SEPARATING? DIVORCING? WHAT’S BEST FOR YOUR KIDS?May 18 2016
We know relationships don’t always work out. In the end, a separation or a divorce may be the best course of action. Dividing up possessions can be straightforward, but if there are children involved, it’s a lot more complicated. You and your partner will need to work together to reach a settlement that works for both of you. Navigating your way through this process can be stressful, time-consuming, and sometimes costly. It’s a good idea to meet with a lawyer early on to help you understand what options are available and what the law actually requires.
When it comes to parenting agreements, it’s a good thing to remember that decisions are made under the Family Law Act, which considers only a child’s best interests. Those “best interests”cover several components, including health and well-being, history of child care, current stability of the child and the ability of the parents to meet his or her needs.
Expediting the process and coming to terms with what parenting arrangements will look like can be done through a separation agreement. This legal and binding agreement deals with several critical issues such as property division, parenting, and spousal and child support. It can include such specifics as a schedule for parenting time, holidays, medical care, travel, religious upbringing, etc.
Can you change the separation agreement? Not easily. The agreement can only be altered if both you and your partner agree to do so or if the court orders it be changed. If you do agree to a change, an amendment to the original agreement should be completed with signatures from the two of you, witnessed by another adult. You can also apply to the court for a change but you should know that courts are typically reluctant to amend separation agreements unless significant changes in circumstances can be proven. Alternately, if you believe the agreement is not being followed, you can file it with the court in order to ensure enforcement.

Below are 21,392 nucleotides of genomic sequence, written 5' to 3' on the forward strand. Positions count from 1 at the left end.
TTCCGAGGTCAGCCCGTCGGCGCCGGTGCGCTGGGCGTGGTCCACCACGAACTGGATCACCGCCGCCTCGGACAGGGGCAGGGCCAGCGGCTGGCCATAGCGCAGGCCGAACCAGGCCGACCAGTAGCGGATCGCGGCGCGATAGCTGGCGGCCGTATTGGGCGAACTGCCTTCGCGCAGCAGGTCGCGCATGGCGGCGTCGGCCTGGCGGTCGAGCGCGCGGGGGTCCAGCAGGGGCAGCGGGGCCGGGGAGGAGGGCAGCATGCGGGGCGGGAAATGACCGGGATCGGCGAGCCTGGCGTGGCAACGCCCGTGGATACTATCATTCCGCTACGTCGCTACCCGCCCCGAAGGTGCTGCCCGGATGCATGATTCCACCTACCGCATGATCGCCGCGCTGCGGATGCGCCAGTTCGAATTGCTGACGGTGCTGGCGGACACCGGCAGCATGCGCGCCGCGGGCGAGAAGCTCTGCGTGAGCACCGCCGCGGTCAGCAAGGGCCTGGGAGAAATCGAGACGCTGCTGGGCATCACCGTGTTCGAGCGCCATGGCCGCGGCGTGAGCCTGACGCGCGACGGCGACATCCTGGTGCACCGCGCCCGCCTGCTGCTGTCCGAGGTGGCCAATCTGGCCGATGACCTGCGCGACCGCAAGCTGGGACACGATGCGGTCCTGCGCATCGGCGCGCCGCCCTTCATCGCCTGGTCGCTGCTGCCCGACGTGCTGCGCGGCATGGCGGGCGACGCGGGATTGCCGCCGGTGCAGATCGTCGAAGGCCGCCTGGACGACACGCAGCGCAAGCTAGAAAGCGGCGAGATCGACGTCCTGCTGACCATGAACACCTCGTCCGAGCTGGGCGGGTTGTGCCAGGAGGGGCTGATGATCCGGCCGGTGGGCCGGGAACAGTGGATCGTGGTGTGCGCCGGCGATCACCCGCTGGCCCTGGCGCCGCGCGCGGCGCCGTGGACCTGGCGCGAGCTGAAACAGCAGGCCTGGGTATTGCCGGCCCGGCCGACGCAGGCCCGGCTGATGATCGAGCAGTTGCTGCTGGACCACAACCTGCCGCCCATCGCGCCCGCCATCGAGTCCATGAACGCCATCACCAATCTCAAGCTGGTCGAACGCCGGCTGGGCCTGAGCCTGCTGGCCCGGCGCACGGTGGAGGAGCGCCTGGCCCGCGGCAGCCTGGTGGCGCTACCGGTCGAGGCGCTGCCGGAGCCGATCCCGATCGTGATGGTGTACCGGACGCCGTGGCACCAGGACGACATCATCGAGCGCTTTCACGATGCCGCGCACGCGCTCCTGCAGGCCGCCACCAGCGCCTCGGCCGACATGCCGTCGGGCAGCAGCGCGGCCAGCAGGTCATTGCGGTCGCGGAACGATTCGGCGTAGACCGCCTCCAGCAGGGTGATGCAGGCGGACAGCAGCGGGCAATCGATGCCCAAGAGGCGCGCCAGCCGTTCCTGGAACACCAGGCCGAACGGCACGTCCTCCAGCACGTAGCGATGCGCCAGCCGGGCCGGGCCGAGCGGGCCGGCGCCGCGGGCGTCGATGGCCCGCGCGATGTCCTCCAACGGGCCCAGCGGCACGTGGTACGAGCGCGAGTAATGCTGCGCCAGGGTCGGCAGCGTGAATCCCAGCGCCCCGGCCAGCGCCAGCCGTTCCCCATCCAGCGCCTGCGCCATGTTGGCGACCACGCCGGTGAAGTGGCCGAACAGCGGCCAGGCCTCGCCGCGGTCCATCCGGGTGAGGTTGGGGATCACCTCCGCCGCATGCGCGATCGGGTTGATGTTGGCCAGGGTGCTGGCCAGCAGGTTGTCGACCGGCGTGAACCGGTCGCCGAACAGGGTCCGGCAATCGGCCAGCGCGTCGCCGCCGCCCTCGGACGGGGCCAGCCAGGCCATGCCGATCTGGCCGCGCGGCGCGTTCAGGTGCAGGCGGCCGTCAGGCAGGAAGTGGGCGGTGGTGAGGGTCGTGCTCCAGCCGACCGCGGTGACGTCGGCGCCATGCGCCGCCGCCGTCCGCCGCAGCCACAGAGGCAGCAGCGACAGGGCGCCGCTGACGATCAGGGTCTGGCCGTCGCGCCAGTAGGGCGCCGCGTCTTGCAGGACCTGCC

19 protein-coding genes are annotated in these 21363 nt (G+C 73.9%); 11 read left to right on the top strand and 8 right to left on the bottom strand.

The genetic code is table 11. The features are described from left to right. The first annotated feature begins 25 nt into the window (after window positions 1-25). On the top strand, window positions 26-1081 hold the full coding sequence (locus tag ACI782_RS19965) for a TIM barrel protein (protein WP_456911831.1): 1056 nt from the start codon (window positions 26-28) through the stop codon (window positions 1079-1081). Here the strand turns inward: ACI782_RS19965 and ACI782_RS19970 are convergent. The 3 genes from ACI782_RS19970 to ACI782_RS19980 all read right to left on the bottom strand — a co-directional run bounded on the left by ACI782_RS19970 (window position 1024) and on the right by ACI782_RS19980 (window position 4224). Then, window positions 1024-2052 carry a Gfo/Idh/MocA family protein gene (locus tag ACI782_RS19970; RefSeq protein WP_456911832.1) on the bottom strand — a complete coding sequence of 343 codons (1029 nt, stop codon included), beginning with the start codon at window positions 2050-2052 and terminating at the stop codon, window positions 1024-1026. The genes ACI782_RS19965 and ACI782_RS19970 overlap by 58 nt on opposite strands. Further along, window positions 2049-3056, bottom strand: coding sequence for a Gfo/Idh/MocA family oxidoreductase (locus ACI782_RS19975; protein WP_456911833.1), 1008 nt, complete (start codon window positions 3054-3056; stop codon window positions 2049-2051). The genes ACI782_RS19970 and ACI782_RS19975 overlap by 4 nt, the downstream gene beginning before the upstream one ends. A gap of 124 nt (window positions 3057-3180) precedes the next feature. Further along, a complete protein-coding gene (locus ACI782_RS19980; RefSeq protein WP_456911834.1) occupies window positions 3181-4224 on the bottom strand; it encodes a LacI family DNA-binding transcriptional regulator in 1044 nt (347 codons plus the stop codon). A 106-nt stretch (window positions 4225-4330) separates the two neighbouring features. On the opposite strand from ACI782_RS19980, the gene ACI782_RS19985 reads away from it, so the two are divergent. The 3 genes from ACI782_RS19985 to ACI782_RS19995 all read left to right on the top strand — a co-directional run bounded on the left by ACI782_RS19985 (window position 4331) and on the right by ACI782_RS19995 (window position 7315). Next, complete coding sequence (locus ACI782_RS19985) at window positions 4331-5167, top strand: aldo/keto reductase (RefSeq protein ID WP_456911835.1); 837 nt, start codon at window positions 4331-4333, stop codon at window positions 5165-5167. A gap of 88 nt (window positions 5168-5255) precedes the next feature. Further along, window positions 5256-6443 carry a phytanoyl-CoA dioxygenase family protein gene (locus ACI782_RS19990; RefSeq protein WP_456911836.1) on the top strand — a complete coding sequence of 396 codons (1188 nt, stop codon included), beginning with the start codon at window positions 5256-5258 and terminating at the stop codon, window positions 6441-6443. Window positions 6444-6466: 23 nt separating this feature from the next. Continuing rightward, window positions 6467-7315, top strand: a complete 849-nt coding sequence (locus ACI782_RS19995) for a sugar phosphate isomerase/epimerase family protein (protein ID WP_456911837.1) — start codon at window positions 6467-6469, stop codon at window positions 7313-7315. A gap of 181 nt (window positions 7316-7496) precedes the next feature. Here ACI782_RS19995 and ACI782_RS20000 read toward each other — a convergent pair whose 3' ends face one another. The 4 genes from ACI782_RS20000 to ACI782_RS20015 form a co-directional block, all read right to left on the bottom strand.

You should also be aware of the differences between child and spousal support. Child support is the payment to the other parent if he or she is the primary caregiver of the children. It’s set up to provide children with their basic needs and is generally payable until they reach the age of 19. If parents share the children equally, then child support is paid by the parent with the higher income. Spousal support, on the other hand, is a payment made to a former spouse, based on either their roles during the relationship or on the basis of need, if they have a significantly lower income after the relationship ends.
How much will you pay? That will vary. Several factors are taken in account when support amounts are being set up. The amount of Child Support that will be determined is based on the Child Support Guidelines, which take into account the paying parent’s income and the number of children. Spousal Support, on the other hand, is determined based on Spousal Support Advisory Guidelines which takes into account the income of both parties, the length of the relationship and if there are any children for which child support is being paid.
In the end, with solid legal advice, both you and your partner should be able to come to a fair settlement in order to protect the things you care about the most.